Archive for July, 2012


“To one he gave five talents, to another, two, and to another, one, each according to his own ability; and he went on his journey” (Matthew 25:15).

A continued reading of the parable of the talents reveals that when it came time to settle, that of the servants having received the five and two talents, each one needed only 14 words to account for the responsibility entrusted to them.  The one who did nothing, however, utilized some 42 words to explain his irresponsible behavior.  We either seize the opportunities that each day are presented to us to act faithfully and responsibly, or we spend each day filling the pages of our life history with the verbosity of making excuses and blaming others.

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“And the Word became flesh, and dwelt among us, and we saw His glory, glory as of the only begotten from the Father, full of grace and truth” (John 1:14).

He knew the last thing the world needed was another religion; more contradicting rules; more empty rituals; more human efforts to appease an unknown god. To avoid this God himself entered into our world; God took the initiative; God acted. For Him it was personal. Is it for you?

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“We have here only five loaves and two fish.  And He said to them, ‘Bring them here to Me’” (Matthew 14:17-18).

The broken world in which we are called to live and minister presents needs that are daunting.  The magnitude of the spiritual hunger pangs that cry out for our attention seem only to amplify the insufficiency of what we could possibly offer as a remedy.   Our sense of inadequacy and meager resources, however, become the very means by which God reveals his presence and sufficiency to those he providentially brings before us.

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“The steadfast of mind You will keep in perfect peace, because he trusts in You” (Isaiah 26:3).

Learning to ride a bicycle and, more especially, the process of turning it was, for me, a frightening process.  To lean in the direction you want to go seems to defy logic.  Intuitively, it feels like you will fall.  By leaning, however, a new direction is discovered.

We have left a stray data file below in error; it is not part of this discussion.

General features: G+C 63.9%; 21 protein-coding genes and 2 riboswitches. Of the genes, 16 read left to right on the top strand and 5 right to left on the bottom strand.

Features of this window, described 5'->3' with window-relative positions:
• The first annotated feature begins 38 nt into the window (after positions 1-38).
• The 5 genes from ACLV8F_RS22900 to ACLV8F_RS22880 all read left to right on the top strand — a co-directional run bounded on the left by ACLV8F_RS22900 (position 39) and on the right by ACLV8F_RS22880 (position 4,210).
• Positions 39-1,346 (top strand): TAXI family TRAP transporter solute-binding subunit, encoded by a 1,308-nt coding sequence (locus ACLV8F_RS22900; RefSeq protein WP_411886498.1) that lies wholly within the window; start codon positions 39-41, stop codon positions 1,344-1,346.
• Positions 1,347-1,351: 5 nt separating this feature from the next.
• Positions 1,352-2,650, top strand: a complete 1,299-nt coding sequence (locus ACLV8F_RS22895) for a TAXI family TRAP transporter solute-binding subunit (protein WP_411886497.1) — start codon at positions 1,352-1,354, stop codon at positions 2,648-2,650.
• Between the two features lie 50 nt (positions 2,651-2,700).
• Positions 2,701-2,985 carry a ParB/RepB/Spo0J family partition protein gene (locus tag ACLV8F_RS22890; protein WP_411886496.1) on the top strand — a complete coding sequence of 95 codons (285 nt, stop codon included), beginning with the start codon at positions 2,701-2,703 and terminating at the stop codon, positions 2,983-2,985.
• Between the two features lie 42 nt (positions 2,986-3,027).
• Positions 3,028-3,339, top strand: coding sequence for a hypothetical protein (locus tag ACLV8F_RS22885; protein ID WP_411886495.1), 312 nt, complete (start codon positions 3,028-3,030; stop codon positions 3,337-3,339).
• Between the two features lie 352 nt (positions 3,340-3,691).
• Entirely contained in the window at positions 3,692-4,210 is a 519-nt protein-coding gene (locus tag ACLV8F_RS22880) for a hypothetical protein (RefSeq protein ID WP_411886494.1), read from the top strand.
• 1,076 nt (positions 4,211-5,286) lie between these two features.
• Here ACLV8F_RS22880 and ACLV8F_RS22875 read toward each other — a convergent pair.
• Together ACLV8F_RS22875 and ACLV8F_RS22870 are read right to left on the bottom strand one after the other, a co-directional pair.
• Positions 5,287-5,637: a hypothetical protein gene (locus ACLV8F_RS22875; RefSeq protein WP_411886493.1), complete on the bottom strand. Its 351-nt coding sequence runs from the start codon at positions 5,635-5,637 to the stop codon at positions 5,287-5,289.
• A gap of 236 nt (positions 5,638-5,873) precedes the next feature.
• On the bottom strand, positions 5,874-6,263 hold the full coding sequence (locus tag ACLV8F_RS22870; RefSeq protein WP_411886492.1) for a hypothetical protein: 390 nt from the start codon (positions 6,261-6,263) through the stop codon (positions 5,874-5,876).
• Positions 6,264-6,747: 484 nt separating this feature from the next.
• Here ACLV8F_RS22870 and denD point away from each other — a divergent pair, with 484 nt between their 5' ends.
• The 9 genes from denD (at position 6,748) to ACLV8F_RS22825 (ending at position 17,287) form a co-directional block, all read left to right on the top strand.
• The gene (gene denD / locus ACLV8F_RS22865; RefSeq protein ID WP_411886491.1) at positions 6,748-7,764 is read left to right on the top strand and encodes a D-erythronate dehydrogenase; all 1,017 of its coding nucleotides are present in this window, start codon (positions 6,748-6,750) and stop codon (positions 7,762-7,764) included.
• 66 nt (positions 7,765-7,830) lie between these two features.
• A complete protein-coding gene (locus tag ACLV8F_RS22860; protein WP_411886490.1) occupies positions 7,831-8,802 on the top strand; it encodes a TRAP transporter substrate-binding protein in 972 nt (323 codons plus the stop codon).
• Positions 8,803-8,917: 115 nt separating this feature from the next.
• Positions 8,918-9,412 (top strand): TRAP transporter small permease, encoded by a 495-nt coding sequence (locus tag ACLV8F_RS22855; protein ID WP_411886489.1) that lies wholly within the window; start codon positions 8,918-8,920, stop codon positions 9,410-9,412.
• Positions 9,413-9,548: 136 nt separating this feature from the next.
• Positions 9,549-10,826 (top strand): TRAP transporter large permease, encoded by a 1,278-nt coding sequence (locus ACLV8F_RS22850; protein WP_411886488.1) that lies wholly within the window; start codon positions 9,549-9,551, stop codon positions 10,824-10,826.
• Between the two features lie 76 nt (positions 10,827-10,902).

We are in a similar situation with our faith.  To guide and give direction to our lives we must lean upon it, even when it seems counter-intuitive.  “Steadfast” means “to lean upon.”  Set your mind upon leaning on the Lord and he will give you perfect peace.

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“Trust in the Lord forever, for in God the Lord, we have an everlasting Rock” (Isaiah 26:4).

In a revolving world of turbulence and ever-changing uncertainties, we long for something that is secure and unchanging.  One of my favorite descriptive qualities of our Lord’s nature is that of an everlasting Rock.  It’s the picture of a dependable fortress or trusted defense.  Though the circumstances of your life may seem like the shifting of tectonic plates, they cannot move those who stand upon the everlasting Rock.

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“Therefore let us draw near with confidence to the throne of grace, so that we may receive mercy and find grace to help in time of need” (Hebrews 4:16).

The most freeing and redeeming prayer is the one offered in complete transparency.  It is a prayer that reflects the depth of our confidence and trust in the redeeming and inviting grace of our Lord.  The phrase “with confidence” carries the idea of  a “complete openness of speech.”  I can be completely open, knowing with full confidence that not only will I not be rejected, but much more so that I have been accepted.

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“Now He was telling them a parable to show that at all times they ought to pray and not to lose heart” (Luke 18:1).

It is only as we maintain a constant vigil and spirit of prayer that we are prepared to face the unceasing adversities of life, and offer responses that best give testimony to our faith and trust in the Lord Jesus.  As witnesses of the Christian faith, our reaction to the unexpected turns of life can be of eternal significance and influence in the life of others.  Unceasing prayer is our preparation for a supernatural response to the natural circumstances of life.

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“Learn to do good; seek justice, reprove the ruthless, defend the orphan, plead for the widow” (Isaiah 1:17).

From the teachings of the Old Testament to the life exemplified by Jesus, we discover that the life of faith, when rightly understood and practiced, is an affront to those who perpetuate injustice, who sit in power, who build their wealth and kingdoms on the backs of those who are defenseless; who have no leverage and no voice. Faith is to confront the up and in with the issues facing the down and out.

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“For the Son of Man has come to seek and to save that which was lost” (Luke 19:10).

Hide and Seek was one of my favorite childhood games, but I never liked being “it.” To be “it” meant having to go find everyone that was hiding. It was a laborious task because of the unlimited number of possible hiding places. In contrast, God’s omniscience gives him the knowledge of all our hiding places and he delights in searching us out and finding us.

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“Then I heard the voice of the Lord, saying, ‘Whom shall I send, and who will go for Us?‘ Then I said, ‘Here am I. Send me!’” (Isaiah 6:8).

A vision of God’s grandeur and his grace-filled salvation always elicits a burden of responsibility that desires to respond; that longs for others to see and experience what the Father has done and is doing. His is a story waiting to be told by those willing go forth.

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